Report: Japan's military buildup cause for worry
Updated: 2014-07-24 07:12
By Li Xiaokun (China Daily)
Think tank's assessment points to 'unprecedented breakthroughs'
Japan's military buildup includes "unprecedented breakthroughs in all security and military-related domains", a Chinese think tank said on Wednesday, warning of the deteriorating security situation in the region.
"The post-war pacifistic course has been significantly derailed and a 'milestone' military development and strategic shift could be made," the report said in an assessment of the growth of the Japanese military in 2013.
The report was issued by the China Strategy Culture Promotion Association.
It said the breakthroughs in Japan are occurring in every conceivable aspect, "from concepts, strategy and policies to defense organization, military equipment and deployment".
Citing one example, the report said that in December 2013, Tokyo released Japan's first post-war National Security Strategy, its new National Defense Program Guidelines and the Mid-Term Defense Program for 2014-19, known collectively as the "three arrows" of Japanese Prime Minister Shinzo Abe's security policy.
The documents outlined major changes in post-war Japan's national security strategy and defense policies, the report said.
In December, the Japanese version of the National Security Council was established.
These measures led to Abe's announcement that Japan's military has the right to deploy troops overseas under its new "collective self-defense" policy, marking a radical shift in the country's post-war pacifist stance.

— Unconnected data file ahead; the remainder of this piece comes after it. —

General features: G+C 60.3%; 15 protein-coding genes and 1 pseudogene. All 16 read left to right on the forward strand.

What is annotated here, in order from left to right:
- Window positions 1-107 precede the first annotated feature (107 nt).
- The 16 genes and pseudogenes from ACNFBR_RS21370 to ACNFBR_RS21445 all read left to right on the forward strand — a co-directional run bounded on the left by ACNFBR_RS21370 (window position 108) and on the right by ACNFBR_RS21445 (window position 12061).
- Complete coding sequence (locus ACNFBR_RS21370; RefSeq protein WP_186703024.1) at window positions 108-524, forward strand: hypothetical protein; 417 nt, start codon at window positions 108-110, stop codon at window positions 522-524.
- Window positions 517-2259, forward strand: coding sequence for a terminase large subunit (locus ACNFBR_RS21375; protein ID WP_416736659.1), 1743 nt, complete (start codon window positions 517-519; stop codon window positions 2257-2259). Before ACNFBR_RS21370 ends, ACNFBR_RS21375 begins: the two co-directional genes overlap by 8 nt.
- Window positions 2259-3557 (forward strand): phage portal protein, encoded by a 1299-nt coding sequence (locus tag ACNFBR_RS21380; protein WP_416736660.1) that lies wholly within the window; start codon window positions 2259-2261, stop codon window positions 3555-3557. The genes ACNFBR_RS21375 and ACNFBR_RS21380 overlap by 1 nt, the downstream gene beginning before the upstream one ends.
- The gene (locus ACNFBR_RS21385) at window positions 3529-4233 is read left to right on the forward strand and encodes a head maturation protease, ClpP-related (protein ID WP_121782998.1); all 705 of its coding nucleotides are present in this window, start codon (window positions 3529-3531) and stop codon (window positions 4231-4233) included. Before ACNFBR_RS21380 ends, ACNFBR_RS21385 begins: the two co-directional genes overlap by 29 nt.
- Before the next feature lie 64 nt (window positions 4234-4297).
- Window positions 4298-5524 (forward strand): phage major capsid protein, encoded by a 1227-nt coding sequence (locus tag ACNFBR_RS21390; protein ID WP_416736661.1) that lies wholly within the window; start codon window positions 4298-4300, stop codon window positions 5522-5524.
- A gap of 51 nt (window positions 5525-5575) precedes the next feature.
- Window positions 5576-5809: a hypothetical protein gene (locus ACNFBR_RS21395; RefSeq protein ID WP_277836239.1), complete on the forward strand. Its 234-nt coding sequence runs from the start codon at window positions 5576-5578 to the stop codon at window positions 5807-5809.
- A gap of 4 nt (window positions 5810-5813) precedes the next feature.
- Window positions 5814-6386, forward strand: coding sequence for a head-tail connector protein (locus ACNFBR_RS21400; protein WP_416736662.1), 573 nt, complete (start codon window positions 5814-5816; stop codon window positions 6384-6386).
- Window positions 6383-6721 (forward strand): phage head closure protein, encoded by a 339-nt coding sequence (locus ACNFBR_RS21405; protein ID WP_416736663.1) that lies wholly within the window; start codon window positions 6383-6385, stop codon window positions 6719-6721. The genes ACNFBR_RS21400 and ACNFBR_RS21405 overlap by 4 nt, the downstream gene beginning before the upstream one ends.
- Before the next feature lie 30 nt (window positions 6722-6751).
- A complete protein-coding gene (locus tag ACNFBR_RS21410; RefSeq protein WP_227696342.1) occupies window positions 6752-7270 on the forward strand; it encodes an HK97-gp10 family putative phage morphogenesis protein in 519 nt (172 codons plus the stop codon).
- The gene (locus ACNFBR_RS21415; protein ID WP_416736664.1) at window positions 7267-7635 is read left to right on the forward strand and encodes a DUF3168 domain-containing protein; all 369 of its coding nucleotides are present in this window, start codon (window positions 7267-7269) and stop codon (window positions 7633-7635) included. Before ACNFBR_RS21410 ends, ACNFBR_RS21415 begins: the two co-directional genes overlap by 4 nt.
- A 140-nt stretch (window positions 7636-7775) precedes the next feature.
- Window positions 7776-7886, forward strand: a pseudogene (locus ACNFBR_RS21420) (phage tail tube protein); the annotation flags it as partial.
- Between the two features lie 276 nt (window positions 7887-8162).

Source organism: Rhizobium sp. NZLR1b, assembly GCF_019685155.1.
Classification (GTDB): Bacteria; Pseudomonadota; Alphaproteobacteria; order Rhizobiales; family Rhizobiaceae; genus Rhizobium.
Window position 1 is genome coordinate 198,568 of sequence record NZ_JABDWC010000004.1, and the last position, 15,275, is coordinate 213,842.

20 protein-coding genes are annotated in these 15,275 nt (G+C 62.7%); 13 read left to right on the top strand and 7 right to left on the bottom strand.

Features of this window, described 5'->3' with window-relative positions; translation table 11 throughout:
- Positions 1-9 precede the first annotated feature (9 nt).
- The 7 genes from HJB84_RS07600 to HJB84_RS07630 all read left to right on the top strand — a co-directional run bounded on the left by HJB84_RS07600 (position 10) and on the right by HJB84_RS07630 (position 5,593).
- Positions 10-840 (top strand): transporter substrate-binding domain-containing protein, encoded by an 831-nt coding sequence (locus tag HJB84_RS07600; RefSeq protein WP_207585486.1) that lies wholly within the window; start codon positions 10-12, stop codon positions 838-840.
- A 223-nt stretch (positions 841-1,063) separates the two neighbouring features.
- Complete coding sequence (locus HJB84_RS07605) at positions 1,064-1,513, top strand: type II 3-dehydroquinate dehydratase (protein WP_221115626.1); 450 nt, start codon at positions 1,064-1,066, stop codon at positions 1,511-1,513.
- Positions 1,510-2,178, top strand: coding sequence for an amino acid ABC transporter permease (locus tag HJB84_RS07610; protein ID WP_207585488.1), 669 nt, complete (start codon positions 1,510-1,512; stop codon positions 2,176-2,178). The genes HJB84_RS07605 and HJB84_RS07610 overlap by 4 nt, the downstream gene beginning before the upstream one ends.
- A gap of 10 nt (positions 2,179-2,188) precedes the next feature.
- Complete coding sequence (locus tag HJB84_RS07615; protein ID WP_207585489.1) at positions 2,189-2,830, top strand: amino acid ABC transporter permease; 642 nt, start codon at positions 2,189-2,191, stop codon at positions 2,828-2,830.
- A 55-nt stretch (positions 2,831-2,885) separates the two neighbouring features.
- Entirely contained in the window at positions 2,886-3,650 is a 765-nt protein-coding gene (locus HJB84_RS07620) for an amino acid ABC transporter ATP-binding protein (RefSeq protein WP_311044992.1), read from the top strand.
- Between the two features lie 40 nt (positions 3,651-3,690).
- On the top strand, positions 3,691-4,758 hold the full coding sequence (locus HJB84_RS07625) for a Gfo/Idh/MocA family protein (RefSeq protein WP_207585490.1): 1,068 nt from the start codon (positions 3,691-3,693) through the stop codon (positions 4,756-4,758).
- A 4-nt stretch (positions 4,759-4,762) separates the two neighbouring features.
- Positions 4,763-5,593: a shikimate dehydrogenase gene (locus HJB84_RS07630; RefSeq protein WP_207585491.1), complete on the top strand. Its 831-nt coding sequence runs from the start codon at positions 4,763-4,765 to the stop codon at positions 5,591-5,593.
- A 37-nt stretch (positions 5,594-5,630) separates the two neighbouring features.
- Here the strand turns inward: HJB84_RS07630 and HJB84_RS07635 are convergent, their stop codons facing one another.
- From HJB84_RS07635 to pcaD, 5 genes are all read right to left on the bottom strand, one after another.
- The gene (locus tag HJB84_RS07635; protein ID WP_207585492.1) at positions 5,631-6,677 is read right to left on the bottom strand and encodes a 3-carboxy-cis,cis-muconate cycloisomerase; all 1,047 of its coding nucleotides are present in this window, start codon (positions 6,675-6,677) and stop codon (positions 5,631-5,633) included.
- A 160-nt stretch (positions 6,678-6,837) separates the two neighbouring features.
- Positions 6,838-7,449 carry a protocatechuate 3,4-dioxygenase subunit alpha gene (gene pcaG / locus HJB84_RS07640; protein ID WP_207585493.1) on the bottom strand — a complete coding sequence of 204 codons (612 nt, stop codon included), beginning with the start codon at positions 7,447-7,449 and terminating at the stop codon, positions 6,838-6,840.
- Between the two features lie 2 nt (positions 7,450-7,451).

The report also said Tokyo has begun to discuss the possibility of developing preemptive operational capabilities "beyond actual defense requests, and stepped up the research and development of offensive weapons".
According to the 2013 defense budget, Japan's spending on warships and military aircraft increased by 23 percent compared with last year, while its research and development budget on new military equipment and technology rose by 60 percent.
Advanced equipment and personnel have been deployed increasingly in the southwest of the country, apparently targeting China.
"Japan always accuses China of breaking the status quo, but what is the truth? And who is breaking the restrictions the international community imposed on the defeated countries after World War II?" Luo Yuan, a retired major general who is deputy executive of the association and an influential figure in Chinese military studies, asked at a media conference on the report's release.
Fan Gaoyue, a specialist from the association, said that in the past year, high-ranking Japanese officials have visited a number of countries in the region to persuade them to counter China.
But he remains optimistic about China's political and military relations with those countries, as "they will make decisions based on their own national interests".
The report also said Abe's efforts have met with US support, both public and tacit, so that Japan can accelerate its strategic and policy adjustments to support the US pivot to Asia.
However, the report said, Japan will "pursue strategic independence from the US while continuing to act as its tactical follower".
The report was published in tandem with an assessment of the capabilities of the US armed forces.